Most times, the appraiser’s price will end up approximately the same as your own—in which case all is good, says Rick Phillips, an appraiser and real estate agent in Vienna, VA. And if the appraisal comes in higher than what you’re paying, you’re getting a good deal. For example, if you’re paying $700,000 for a home and the appraiser says it’s worth $710,000, you’ve instantly gained $10,000 in home equity.

However, if the loan appraisal comes in lower than what you’ve agreed to pay for the home, that can be trouble, because lenders will loan you only as much money as the assessment says it’s worth, or up to a percentage of the assessment. That means you’ll have to pay the difference between the maximum loan amount and the purchase price plus closing costs—or persuade the seller to lower the sales price to what the lender thinks is fair. Another option is to challenge the loan appraisal by either filing an appeal or ordering a second loan appraisal. In most cases this all works out—and if it doesn’t, keep in mind your lender is essentially keeping you from overpaying for a dud.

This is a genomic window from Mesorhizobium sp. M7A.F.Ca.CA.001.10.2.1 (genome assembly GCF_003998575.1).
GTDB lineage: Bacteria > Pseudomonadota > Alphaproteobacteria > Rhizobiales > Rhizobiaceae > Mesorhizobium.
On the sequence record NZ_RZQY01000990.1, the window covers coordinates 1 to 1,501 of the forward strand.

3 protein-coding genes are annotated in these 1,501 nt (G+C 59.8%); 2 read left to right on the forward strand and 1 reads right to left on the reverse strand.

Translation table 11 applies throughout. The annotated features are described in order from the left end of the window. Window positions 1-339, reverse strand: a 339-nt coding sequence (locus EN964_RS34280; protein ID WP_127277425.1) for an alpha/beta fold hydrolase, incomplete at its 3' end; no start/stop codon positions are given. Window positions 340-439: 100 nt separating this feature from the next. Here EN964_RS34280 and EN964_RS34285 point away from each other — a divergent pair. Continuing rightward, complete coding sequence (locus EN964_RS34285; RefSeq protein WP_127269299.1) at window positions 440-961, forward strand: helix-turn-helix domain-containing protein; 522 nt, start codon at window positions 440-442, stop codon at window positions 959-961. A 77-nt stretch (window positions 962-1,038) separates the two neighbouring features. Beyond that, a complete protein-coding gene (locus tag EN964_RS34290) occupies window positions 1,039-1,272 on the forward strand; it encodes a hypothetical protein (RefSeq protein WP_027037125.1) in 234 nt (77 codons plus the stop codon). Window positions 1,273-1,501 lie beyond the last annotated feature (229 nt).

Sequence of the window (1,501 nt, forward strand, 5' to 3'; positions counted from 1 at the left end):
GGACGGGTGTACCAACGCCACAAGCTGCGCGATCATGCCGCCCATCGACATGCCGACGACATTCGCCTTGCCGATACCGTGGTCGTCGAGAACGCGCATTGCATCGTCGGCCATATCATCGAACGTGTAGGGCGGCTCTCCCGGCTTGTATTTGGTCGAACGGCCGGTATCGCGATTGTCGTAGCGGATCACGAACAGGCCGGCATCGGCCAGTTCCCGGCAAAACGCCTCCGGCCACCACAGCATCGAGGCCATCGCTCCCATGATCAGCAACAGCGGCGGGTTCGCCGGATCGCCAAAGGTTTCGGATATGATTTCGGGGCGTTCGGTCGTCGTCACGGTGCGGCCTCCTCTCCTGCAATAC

Step 4: Clear the property title and close the deal

When you buy a home, you “take title” of the property—meaning you become the rightful owner. And your lender wants proof! As such, it’ll ask for a title search, which involves paying a title company to search public records for any heirs insisting the property is theirs, liens (from contractors who worked on the home but were never paid), or other problems. Hopefully all goes well, but in case not, this extra step could save you from a seriously scary situation where you’re fighting for ownership, or responsible for paying back old liens yourself.

Once the title is cleared, you can close the deal. That’s where buyer, seller, lender representative, and any others involved in this process meet to sign all of the paperwork, transfer all money owed, pass along the keys, and move on with their lives!

Sure, the whole mortgage process may sound time-consuming and complicated, but rest assured its purpose is to protect all parties, including you, from making costly mistakes.

The post How to Get a Mortgage: A Step-by-Step Guide for Home Buyers appeared first on Real Estate News & Insights | realtor.com®.

The Earnest Money Deposit: How It Helps Buy a Home

July 4, 2019
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What is earnest money? Depositing earnest money is an important part of the home-buying process. It tells the real estate seller you’re in earnest as a buyer, and it helps fund your down payment. The earnest money check is typically cashed and held in a title company trust account, or in the broker’s escrow account. You get a receipt from your brokerage when you hand in the earnest money.